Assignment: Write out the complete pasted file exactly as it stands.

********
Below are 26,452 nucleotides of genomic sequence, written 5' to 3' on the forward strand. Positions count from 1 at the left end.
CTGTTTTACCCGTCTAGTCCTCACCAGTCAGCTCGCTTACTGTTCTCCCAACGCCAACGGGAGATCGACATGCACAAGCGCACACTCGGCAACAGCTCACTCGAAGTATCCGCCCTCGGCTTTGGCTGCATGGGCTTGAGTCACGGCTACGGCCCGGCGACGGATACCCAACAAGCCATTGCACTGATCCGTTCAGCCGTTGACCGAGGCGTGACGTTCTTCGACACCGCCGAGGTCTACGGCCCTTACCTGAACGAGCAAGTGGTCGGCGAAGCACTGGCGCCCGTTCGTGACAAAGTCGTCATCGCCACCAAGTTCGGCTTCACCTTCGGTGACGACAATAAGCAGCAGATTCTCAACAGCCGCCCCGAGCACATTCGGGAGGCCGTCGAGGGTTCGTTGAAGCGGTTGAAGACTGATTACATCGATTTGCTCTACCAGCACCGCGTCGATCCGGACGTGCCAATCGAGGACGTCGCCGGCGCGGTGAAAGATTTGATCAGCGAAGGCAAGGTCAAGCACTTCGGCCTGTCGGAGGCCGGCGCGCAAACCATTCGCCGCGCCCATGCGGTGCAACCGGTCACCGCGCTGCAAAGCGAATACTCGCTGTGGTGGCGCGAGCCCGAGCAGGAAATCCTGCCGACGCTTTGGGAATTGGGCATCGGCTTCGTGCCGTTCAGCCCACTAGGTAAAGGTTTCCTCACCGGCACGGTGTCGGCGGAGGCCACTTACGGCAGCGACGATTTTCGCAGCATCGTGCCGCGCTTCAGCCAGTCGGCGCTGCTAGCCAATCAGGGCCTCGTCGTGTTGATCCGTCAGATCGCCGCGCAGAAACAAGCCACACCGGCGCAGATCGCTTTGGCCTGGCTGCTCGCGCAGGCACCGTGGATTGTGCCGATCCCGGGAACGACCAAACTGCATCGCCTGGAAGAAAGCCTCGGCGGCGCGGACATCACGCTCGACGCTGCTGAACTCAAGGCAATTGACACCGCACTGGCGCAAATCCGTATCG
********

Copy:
Below are 26,452 nucleotides of genomic sequence, written 5' to 3' on the forward strand. Positions count from 1 at the left end.
CTGTTTTACCCGTCTAGTCCTCACCAGTCAGCTCGCTTACTGTTCTCCCAACGCCAACGGGAGATCGACATGCACAAGCGCACACTCGGCAACAGCTCACTCGAAGTATCCGCCCTCGGCTTTGGCTGCATGGGCTTGAGTCACGGCTACGGCCCGGCGACGGATACCCAACAAGCCATTGCACTGATCCGTTCAGCCGTTGACCGAGGCGTGACGTTCTTCGACACCGCCGAGGTCTACGGCCCTTACCTGAACGAGCAAGTGGTCGGCGAAGCACTGGCGCCCGTTCGTGACAAAGTCGTCATCGCCACCAAGTTCGGCTTCACCTTCGGTGACGACAATAAGCAGCAGATTCTCAACAGCCGCCCCGAGCACATTCGGGAGGCCGTCGAGGGTTCGTTGAAGCGGTTGAAGACTGATTACATCGATTTGCTCTACCAGCACCGCGTCGATCCGGACGTGCCAATCGAGGACGTCGCCGGCGCGGTGAAAGATTTGATCAGCGAAGGCAAGGTCAAGCACTTCGGCCTGTCGGAGGCCGGCGCGCAAACCATTCGCCGCGCCCATGCGGTGCAACCGGTCACCGCGCTGCAAAGCGAATACTCGCTGTGGTGGCGCGAGCCCGAGCAGGAAATCCTGCCGACGCTTTGGGAATTGGGCATCGGCTTCGTGCCGTTCAGCCCACTAGGTAAAGGTTTCCTCACCGGCACGGTGTCGGCGGAGGCCACTTACGGCAGCGACGATTTTCGCAGCATCGTGCCGCGCTTCAGCCAGTCGGCGCTGCTAGCCAATCAGGGCCTCGTCGTGTTGATCCGTCAGATCGCCGCGCAGAAACAAGCCACACCGGCGCAGATCGCTTTGGCCTGGCTGCTCGCGCAGGCACCGTGGATTGTGCCGATCCCGGGAACGACCAAACTGCATCGCCTGGAAGAAAGCCTCGGCGGCGCGGACATCACGCTCGACGCTGCTGAACTCAAGGCAATTGACACCGCACTGGCGCAAATCCGTATCG